To describe the efficacy and tolerability of continuous nitroglycerin for treatment of hot flashes.
Perimenopausal and postmenopausal women reporting at least seven hot flashes per day were recruited into a single-arm, dose-escalation trial of continuous transdermal nitroglycerin. Participants were started on a generic 0.1 mg/hour nitroglycerin patch applied daily without patch-free periods. During 4 weeks, participants escalated dosage weekly to 0.2, 0.4, or 0.6 mg/hour as tolerated, then discontinued nitroglycerin during the final week. Changes in hot flash frequency and severity were assessed using symptom diaries. Paired t tests examined change in outcomes between baseline and maximal-dose therapy and after discontinuation of nitroglycerin.
Of the 19 participants, mean age was 51.4 (±4.3) years. Women reported an average 10.6 (±3.0) hot flashes and 7.1 (±3.8) moderate-to-severe hot flashes per day at baseline. Eleven women escalated to 0.6 mg/hour, three to 0.4 mg/hour, two to 0.2 mg/hour, and one remained on 0.1 mg/hour nitroglycerin. Two discontinued nitroglycerin before the first outcomes assessment. Among the remaining 17 women, the average daily frequency of hot flashes decreased by 54% and the average frequency of moderate-to-severe hot flashes decreased by 69% from baseline to maximum-dose therapy (P < 0.001 for both). After discontinuing nitroglycerin, participants reported an average 23% increase in frequency of any hot flashes (P = 0.041) and 96% increase in moderate-to-severe hot flashes (P < 0.001).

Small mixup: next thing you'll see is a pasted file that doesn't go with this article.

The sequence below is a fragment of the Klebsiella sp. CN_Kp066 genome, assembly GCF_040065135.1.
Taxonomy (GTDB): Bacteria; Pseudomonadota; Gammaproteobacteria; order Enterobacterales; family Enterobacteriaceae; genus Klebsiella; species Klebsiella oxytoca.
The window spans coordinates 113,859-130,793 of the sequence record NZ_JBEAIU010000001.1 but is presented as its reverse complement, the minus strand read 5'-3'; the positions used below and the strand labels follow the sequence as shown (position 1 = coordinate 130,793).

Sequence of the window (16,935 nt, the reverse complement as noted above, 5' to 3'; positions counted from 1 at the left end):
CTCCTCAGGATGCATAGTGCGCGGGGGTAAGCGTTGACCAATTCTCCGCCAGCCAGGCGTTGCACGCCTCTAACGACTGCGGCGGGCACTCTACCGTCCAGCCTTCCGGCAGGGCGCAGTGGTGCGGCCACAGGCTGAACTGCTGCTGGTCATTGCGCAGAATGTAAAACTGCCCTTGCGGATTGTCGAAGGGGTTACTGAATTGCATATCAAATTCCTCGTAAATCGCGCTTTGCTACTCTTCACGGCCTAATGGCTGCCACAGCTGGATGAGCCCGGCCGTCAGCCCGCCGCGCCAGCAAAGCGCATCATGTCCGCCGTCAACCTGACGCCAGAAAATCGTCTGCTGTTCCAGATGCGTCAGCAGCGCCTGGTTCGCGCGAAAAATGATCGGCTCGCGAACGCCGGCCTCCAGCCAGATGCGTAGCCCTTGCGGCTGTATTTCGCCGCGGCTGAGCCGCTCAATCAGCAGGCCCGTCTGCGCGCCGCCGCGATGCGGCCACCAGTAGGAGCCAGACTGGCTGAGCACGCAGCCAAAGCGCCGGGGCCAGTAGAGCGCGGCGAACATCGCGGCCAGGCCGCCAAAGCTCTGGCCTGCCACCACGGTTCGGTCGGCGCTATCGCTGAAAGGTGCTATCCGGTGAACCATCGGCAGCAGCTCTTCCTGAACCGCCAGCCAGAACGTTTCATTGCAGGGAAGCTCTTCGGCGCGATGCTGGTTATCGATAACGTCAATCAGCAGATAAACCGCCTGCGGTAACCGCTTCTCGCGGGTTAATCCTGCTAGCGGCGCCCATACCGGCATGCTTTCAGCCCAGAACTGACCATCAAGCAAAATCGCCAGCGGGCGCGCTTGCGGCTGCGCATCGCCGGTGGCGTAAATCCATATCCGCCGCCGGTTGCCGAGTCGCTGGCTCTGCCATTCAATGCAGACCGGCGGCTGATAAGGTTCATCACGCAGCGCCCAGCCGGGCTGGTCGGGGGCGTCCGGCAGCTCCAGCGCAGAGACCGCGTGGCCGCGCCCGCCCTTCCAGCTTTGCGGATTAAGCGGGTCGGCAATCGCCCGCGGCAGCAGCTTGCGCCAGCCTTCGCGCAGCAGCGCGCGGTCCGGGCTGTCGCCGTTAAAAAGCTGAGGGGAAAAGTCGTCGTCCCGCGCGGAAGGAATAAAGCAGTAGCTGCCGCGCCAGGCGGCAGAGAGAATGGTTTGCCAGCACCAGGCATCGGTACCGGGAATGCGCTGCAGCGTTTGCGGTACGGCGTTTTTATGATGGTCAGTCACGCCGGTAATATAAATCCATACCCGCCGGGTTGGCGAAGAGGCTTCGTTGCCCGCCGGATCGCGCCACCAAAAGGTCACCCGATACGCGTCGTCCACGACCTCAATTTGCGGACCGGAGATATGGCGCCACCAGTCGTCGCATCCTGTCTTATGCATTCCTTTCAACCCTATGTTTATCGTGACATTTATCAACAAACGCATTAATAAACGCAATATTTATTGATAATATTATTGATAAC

Continuous nitroglycerin may substantially and reversibly decrease hot flash frequency and severity. If confirmed in a randomized blinded trial, it may offer a novel nonhormonal hot flash treatment.
1Department of Medicine, University of California, San Francisco, California
2San Francisco Coordinating Center, California Pacific Medical Center Research Institute, San Francisco, California
3Department of Obstetrics, Gynecology, and Reproductive Sciences, University of California, San Francisco, California
4Department of Epidemiology and Biostatistics, University of California, San Francisco, California.
Address correspondence to: Alison J. Huang, MD, MAS, Women's Health Clinical Research Center, University of California San Francisco, 1545 Divisadero Street, Box 0320, San Francisco, CA 94115. E-mail: email@example.com
Received 15 April, 2015
Revised 4 June, 2015
Accepted 4 June, 2015
Funding/support: This research was supported by a grant from the Mt. Zion Health Fund. A.J.H. is additionally supported by the Paul B. Beeson Career Development Award in Aging Research from the National Institute on Aging (1K23AG038335) and the American Federation for Aging Research. D.G. is additionally supported by the National Center for Advancing Translational Sciences, National Institutes of Health, through University of California San Francisco Clinical and Translational Science Institute (UCSF-CTSI) Grant Number UL1 TR000004.
Financial disclosure/conflicts of interest: A.J.H. has received funding from Pfizer, Inc., to conduct research unrelated to hot flashes through research grants awarded through UCSF.